Household budget templates: How much should your average grocery bill be?
Are you spending too much on groceries? Follow these 3 tips for better grocery budgeting.
Some people live to eat while others eat to live, but regardless, food is something we all need. It's no wonder that the average grocery bill often takes up a huge portion of a household budget. This guide will help you understand how much your average grocery bill should be, with tips to reduce your grocery expenses.
What portion of your household budget should be allocated to groceries?
In general, 50–80% of your monthly income should be spent on necessities, including groceries. Here are some factors to consider when deciding exactly how much of this portion should be allocated to grocery bills:
- Household income size. Groceries could take up a large portion of a smaller household income and a small portion of a higher household income. If you have limited funds, it's important to set aside a higher percentage of your salary to essential purchases like groceries.
- Household size. Larger households typically have more mouths to feed, which means higher average grocery bills. Naturally you should set aside a bigger portion of your income for groceries in that case.
- Location and cost of living. More expensive cities have costlier goods and services. As a result, you should factor this higher grocery expenditure into your household budget template.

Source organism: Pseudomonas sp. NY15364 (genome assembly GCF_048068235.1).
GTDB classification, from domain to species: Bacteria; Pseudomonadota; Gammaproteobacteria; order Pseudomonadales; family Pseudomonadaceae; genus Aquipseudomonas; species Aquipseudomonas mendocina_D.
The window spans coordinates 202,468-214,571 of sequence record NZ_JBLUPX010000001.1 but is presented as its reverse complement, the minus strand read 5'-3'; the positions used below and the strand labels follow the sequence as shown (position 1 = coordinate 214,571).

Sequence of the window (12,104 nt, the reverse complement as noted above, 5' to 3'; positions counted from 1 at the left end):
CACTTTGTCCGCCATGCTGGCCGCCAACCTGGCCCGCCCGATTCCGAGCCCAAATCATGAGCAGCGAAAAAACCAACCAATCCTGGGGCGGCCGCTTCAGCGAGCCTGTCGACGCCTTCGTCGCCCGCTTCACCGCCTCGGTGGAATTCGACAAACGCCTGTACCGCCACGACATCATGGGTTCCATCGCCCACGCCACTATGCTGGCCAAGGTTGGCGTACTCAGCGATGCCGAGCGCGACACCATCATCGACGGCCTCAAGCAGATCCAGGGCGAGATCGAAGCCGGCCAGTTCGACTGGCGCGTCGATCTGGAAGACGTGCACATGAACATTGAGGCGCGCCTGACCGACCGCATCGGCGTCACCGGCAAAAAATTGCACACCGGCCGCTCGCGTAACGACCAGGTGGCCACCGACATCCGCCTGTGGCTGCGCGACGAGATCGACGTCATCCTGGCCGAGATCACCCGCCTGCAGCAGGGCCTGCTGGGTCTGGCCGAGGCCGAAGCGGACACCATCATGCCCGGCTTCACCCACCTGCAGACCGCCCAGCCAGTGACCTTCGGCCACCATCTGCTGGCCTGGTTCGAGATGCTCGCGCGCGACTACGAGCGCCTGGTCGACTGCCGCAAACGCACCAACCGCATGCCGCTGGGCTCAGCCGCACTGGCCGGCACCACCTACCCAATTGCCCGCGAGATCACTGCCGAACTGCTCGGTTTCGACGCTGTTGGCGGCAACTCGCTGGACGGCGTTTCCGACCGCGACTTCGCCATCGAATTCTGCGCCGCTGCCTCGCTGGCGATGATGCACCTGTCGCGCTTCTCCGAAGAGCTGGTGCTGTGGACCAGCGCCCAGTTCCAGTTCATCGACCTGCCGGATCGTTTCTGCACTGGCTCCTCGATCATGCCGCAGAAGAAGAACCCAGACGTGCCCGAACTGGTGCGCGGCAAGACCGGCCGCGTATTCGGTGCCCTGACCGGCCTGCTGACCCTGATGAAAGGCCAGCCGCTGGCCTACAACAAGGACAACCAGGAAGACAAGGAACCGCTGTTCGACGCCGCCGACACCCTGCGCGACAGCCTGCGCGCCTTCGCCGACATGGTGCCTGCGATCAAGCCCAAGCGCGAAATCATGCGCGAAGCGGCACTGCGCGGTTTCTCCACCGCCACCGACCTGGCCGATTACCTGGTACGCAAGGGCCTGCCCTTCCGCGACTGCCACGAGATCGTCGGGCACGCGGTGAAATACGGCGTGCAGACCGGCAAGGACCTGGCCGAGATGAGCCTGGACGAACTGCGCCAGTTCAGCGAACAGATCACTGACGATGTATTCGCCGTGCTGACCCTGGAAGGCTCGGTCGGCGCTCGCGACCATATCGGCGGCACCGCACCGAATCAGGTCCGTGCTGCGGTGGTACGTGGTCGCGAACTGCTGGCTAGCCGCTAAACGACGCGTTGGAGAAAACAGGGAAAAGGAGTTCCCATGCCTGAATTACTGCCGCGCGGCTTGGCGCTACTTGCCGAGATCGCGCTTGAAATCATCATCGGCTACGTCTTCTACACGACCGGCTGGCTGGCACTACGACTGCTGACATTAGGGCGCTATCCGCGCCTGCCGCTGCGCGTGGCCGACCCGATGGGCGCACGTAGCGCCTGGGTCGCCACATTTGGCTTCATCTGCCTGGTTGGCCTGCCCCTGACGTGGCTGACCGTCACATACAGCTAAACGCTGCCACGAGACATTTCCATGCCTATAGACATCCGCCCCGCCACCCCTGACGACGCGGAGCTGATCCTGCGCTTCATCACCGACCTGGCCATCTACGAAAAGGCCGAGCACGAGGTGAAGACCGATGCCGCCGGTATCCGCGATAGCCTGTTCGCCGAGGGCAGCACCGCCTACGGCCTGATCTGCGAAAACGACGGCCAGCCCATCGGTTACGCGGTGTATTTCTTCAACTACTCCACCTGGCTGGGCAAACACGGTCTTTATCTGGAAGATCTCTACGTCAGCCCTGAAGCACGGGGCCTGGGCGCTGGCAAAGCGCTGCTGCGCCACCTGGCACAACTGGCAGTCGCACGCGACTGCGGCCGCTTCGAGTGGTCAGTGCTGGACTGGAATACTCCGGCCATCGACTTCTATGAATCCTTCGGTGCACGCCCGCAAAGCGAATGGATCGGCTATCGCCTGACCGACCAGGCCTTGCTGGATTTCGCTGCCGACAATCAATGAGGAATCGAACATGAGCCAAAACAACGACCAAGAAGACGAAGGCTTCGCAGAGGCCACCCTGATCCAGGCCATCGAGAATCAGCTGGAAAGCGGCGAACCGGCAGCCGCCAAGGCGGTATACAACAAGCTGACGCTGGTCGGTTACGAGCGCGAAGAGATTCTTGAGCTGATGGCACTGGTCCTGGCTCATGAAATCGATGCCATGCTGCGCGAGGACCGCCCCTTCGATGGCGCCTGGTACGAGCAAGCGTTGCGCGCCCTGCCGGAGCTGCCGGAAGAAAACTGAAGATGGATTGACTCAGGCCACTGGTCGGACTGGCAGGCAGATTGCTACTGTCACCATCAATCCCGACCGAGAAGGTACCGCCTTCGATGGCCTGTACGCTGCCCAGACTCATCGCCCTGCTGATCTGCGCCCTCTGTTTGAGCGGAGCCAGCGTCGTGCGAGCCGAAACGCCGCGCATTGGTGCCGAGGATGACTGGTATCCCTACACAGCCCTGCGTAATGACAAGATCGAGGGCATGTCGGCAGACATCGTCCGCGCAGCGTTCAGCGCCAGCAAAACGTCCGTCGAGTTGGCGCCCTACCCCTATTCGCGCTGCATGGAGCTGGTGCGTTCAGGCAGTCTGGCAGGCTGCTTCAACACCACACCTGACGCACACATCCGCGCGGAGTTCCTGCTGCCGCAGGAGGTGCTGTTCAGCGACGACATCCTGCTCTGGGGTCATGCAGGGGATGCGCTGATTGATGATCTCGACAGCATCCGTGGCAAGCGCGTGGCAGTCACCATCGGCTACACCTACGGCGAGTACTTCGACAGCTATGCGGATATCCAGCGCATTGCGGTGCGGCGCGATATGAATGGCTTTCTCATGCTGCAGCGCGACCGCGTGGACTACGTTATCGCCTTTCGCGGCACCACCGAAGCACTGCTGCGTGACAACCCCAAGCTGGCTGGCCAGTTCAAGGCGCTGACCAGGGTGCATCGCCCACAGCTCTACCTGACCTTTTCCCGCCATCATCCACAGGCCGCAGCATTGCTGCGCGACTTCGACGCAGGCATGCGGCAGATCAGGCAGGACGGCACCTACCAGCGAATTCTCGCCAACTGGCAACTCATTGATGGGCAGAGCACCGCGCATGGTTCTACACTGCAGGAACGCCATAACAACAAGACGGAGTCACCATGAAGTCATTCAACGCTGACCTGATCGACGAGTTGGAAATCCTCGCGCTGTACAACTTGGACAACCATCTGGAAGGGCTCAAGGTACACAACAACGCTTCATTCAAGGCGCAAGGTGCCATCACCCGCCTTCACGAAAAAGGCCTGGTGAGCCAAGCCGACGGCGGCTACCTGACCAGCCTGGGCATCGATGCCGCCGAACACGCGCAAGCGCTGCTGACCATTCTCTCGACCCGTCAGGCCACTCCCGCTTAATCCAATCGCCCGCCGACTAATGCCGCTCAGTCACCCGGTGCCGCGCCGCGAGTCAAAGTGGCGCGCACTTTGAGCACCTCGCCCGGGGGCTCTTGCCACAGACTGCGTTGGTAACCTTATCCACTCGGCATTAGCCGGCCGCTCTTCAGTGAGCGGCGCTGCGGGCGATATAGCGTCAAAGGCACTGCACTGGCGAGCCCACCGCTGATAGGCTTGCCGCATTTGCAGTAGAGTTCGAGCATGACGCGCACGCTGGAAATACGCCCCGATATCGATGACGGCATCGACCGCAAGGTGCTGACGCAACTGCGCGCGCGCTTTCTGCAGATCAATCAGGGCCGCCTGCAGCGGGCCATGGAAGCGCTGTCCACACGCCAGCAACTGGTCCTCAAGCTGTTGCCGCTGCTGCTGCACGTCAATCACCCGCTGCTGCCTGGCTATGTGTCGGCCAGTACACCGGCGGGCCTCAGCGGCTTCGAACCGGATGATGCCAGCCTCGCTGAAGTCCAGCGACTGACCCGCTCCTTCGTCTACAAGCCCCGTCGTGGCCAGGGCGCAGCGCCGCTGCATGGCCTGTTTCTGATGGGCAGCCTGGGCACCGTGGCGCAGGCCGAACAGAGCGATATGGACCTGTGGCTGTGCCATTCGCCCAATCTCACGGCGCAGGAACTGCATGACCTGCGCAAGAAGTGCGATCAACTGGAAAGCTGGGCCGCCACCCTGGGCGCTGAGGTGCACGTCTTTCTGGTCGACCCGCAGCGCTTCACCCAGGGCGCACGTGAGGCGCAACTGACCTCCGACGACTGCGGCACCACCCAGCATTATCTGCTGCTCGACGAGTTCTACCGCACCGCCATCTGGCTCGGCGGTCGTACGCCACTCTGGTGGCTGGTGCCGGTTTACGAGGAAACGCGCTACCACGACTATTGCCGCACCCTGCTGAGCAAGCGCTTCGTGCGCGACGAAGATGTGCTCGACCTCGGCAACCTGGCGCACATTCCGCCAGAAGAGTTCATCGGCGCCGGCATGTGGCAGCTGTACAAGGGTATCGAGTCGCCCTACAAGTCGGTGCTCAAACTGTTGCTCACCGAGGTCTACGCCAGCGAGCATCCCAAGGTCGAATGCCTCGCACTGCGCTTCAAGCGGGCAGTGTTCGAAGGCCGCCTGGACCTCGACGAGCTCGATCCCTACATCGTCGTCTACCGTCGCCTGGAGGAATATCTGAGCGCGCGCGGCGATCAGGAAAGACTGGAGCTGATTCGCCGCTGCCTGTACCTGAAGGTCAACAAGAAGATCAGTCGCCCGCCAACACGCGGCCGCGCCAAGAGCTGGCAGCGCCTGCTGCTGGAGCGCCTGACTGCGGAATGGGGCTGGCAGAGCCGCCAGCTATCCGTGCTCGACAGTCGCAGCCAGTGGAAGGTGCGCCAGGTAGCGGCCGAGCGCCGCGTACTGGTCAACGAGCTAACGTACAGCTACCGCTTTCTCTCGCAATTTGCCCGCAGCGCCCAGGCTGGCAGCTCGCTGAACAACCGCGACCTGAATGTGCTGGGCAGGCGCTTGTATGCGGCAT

3 tips to reduce your average grocery bill
Once you've used the factors above to create a monthly grocery budget, you should seek out tips and tricks to spend within that limit. Here are three popular methods to save more on your average grocery bills:
1. Track your spending
Budgeting works best when you follow a strict household budgeting template and track your spending. The easiest way to do this is by using mobile budgeting apps, such as the Finder app. This smart money management tool allows you to get an overview of your finances in a few quick clicks. Track your spending, watch your credit and get notified of savings deals for free. Such financial tools definitely beat the hassle of manually tracking receipts and noting down grocery bills.
2. Understand your spending habits
Do you stick to your shopping list? Do you even make a shopping list? What brands do you find yourself reaching for? Understanding your spending habits and eliminating expensive practices could drastically reduce your average grocery bills.
If you find that you often deviate from your shopping list, then tackle that issue head on by creating a list that better meets your needs, or go shopping with a friend who can keep you on task. If you realise that you gravitate towards high-end food brands, consider how you may switch to a cheaper alternative. In many cases, expensive and branded grocery goods have cheaper alternatives of comparable quality. Do your research and keep your eyes peeled.
3. Plan in advance
Planning is a great money-saving tool, from creating a household budget template to a weekly meal plan. Set aside just 30 minutes at the end of each week to plan your upcoming meals. This helps reduce the likelihood of you ordering in or dining out. Additionally, this will help you create a cheaper, accurate shopping list. Instead of buying an assortment of meats and veggies that end up camping out in your fridge all week, you'll know exactly what to buy and when to cook them. As a result, less food gets wasted and your money is better spent.
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